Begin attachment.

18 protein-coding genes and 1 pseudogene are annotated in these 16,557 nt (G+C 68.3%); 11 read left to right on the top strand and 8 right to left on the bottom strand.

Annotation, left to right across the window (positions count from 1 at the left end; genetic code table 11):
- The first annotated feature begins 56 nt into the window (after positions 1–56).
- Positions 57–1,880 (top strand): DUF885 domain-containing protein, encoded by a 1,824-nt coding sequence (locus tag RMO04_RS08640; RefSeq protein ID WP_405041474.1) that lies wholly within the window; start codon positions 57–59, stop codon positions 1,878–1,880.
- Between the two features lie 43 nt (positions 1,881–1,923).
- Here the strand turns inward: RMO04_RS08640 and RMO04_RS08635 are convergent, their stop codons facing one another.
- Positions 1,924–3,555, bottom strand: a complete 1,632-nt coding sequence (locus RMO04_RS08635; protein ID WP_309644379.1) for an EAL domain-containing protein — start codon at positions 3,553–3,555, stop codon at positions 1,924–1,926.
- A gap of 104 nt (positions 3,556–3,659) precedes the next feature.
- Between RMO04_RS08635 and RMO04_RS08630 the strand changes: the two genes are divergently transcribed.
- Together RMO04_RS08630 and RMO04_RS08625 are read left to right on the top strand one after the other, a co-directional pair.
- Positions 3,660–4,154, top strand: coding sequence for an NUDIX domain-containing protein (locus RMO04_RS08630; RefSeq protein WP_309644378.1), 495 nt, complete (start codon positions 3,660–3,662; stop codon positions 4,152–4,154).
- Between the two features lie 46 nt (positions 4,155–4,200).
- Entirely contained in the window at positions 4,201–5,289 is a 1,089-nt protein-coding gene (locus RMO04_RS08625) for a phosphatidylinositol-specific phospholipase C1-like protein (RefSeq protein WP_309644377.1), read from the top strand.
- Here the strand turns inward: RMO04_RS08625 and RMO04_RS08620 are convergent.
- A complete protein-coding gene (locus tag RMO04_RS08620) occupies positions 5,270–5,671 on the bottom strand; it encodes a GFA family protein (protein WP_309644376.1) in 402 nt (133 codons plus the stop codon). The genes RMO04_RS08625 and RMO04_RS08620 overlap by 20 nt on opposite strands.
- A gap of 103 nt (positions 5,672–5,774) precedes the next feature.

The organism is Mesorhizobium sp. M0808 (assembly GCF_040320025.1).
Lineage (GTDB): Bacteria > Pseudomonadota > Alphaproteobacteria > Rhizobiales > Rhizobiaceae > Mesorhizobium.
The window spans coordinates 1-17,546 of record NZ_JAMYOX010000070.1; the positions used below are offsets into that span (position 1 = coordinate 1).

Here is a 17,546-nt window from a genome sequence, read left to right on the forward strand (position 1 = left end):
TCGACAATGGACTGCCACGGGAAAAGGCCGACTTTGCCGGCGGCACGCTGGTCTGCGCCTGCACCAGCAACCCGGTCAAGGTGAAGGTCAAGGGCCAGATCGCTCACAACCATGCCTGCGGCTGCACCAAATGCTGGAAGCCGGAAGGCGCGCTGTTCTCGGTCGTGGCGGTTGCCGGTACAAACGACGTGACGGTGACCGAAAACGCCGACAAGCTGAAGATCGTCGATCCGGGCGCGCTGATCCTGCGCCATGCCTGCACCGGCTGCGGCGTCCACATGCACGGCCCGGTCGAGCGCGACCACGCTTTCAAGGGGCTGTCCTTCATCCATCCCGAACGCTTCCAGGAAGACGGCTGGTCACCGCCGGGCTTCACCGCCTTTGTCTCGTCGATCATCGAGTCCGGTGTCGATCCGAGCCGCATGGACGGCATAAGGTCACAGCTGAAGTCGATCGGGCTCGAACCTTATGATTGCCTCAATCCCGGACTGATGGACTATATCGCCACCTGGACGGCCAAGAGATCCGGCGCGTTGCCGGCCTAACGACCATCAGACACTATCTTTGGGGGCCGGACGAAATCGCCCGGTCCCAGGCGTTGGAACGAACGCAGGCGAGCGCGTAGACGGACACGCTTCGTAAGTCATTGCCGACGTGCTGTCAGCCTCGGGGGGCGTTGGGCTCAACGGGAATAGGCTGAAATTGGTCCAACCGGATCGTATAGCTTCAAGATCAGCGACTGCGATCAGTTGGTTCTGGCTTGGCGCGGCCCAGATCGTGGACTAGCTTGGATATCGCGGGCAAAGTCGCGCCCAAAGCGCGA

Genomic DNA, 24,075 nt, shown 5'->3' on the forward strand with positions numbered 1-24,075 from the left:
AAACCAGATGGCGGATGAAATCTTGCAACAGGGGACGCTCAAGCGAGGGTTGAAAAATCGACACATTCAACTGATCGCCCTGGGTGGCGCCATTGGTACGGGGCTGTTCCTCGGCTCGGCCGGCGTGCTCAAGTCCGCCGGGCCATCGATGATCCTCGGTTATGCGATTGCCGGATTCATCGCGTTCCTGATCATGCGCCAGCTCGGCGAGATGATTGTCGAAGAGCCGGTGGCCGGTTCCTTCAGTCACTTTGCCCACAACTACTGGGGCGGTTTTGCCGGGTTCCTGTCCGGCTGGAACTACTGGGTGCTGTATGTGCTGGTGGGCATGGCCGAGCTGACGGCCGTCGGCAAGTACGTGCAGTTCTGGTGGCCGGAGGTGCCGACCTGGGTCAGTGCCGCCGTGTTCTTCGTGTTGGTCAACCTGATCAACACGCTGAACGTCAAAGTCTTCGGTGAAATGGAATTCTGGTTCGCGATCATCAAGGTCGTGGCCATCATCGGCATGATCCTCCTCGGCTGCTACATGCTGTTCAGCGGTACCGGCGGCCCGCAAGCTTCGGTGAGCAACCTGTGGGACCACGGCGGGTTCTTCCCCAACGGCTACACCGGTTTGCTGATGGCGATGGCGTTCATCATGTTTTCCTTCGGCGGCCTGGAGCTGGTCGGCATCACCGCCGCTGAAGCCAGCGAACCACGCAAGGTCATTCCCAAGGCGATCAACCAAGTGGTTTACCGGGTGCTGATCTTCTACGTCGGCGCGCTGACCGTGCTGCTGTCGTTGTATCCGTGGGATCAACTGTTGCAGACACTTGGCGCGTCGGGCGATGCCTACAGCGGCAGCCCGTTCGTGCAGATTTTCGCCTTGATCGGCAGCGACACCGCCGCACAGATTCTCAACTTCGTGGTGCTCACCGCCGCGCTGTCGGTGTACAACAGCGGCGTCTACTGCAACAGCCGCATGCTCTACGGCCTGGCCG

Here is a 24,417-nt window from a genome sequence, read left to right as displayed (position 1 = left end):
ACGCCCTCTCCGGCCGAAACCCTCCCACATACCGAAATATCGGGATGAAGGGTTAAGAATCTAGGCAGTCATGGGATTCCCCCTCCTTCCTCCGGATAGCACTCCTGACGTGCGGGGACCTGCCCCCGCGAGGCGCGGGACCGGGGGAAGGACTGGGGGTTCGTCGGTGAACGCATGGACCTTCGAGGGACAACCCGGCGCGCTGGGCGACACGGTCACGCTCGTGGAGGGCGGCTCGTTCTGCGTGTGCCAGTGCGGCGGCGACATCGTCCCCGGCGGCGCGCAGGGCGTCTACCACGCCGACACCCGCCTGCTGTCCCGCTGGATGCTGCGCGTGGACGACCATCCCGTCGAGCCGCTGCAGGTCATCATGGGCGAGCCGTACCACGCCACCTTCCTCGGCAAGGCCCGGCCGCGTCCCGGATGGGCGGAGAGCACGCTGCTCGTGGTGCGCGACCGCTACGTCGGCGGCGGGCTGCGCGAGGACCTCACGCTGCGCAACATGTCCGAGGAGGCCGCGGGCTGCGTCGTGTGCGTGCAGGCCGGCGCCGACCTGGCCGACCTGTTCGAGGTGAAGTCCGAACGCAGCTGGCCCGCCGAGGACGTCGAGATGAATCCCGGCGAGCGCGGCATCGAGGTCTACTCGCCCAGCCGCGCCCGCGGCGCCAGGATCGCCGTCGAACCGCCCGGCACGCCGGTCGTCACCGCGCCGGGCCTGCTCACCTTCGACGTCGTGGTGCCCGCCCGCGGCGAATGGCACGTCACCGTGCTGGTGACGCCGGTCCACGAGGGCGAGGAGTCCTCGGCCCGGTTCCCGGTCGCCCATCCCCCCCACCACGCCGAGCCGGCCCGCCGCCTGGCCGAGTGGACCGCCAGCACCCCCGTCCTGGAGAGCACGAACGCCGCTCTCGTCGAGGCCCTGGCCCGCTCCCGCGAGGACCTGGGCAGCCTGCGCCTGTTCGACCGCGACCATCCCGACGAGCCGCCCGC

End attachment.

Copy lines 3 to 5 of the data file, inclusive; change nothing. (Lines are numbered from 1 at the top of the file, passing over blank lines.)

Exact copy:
- The first annotated feature begins 56 nt into the window (after positions 1–56).
- Positions 57–1,880 (top strand): DUF885 domain-containing protein, encoded by a 1,824-nt coding sequence (locus tag RMO04_RS08640; RefSeq protein ID WP_405041474.1) that lies wholly within the window; start codon positions 57–59, stop codon positions 1,878–1,880.
- Between the two features lie 43 nt (positions 1,881–1,923).